A 90-year old patient refused to return to her home after discharge from the hospital, because she claimed that her home had been consumed by noxious sewer fumes.  She was evaluated by our client, a psychiatrist, who concluded the patient suffered from a fixed paranoid delusion and was unable to manage her affairs.  The patient brought an action against our client for Elder Abuse, Fraud, and Violation of the California Confidential Medical Information Act (CMIA).  Plaintiff claimed that our client obtained confidential information under false pretenses and disclosed this information without her consent, thereby resulting in the imposition of a conservatorship and its attendant expenses.

Virgil Pryor was successful in eliminating the elder abuse and fraud causes of action. Confident that we would prevail before a jury as to the alleged CMIA violation, we rejected all settlement demands and pressed forward.  After several months, we persuaded the patient’s attorney to dismiss all claims against the psychiatrist.

McFarland v. Dr. S;
Successful Defense Of Claims Against Radiologist

A patient who underwent gastric bypass surgery claimed that our client, a radiologist, failed to diagnose a bowel injury and led to a delay in surgical intervention. Following exploratory surgery, the patient developed near-fatal complications, including bowel perforation and burns over most of her body as a result of a reaction to medication.  The patient, represented by attorneys involved in a landmark Elder Abuse case, contended that the hospital and the defendant physicians had committed medical negligence, elder abuse, and had conspired to defraud her.  In connection with her allegations, plaintiff exposed our client’s personal assets by seeking to recover punitive damages. After Virgil Pryor successfully thwarted plaintiffs’ allegation of intentional conduct and attempt to recover punitive damages, we rejected settlement demands and prepared for trial.  Plaintiff elected to dismiss all claims against our client.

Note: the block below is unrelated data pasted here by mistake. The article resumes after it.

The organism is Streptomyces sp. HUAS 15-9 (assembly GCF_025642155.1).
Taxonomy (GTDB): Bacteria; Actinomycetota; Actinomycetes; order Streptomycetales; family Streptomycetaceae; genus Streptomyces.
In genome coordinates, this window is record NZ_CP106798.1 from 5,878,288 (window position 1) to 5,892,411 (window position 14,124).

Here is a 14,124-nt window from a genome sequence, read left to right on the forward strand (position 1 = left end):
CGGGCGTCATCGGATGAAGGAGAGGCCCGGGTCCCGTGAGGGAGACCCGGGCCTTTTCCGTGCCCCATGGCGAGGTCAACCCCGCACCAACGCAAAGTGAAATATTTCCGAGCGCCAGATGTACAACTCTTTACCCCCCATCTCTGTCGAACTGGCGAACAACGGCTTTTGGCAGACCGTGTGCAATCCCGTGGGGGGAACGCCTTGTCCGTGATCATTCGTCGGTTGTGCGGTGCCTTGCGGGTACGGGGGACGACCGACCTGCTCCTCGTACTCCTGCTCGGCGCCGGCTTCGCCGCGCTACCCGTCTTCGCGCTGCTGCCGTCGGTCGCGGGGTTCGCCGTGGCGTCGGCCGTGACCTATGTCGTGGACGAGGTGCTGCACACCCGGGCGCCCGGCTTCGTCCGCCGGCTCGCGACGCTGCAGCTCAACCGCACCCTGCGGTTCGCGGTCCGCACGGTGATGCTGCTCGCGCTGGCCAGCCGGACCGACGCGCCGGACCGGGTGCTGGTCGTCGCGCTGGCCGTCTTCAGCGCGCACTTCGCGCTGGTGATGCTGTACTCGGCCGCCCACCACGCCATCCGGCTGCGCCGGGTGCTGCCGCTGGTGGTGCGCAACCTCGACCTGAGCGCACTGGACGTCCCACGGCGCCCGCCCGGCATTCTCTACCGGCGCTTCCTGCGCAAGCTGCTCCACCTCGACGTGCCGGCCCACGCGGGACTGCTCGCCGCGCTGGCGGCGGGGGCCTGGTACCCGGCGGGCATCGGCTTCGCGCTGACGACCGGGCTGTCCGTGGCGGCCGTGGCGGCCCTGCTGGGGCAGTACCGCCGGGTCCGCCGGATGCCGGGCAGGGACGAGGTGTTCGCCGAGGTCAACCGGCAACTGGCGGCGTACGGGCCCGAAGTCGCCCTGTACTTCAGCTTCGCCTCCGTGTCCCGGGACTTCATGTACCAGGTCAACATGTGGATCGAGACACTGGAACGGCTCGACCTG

Goerner v. Kone, Inc.;
Successful Defense of Incomplete Paraplegia Elevator Accident

An 80 year old receptionist tripped and fell while entering an elevator in a downtown San Francisco office building. The plaintiff sustained major injuries to her spinal cord requiring cervical fusion surgery, extended hospitalization, and lifelong attendant care. She sued our client, the elevator maintenance contractor, and the owner and manager of the building.

Mark Oium worked with the building owner and manager to form a cooperative defense.  At mediation, he convinced the co-defendants to pay the entire settlement with the plaintiff and to also reimburse Kone for its defense costs.

Williams v. Cardon, MD;
Jury Verdict for Hand Surgeon

Plaintiff developed a painful ganglion cyst in her left wrist and sought the services of our client, a hand surgeon.  The surgery was successful, but following the procedure plaintiff developed a disruption of one of her tendons and could not fully move her left index finger.  Our client reoperated on the plaintiff and repaired the extensor tendon with a transplanted tendon from the plaintiff’s pinky finger.  At trial, plaintiff claimed that our client negligently performed the initial surgery.

Mark Oium tried the case, explaining to the jury that plaintiff’s injury was a result of a recognized surgical complication and not the result of negligence.  The jury agreed, and a defense verdict was entered in our client’s favor.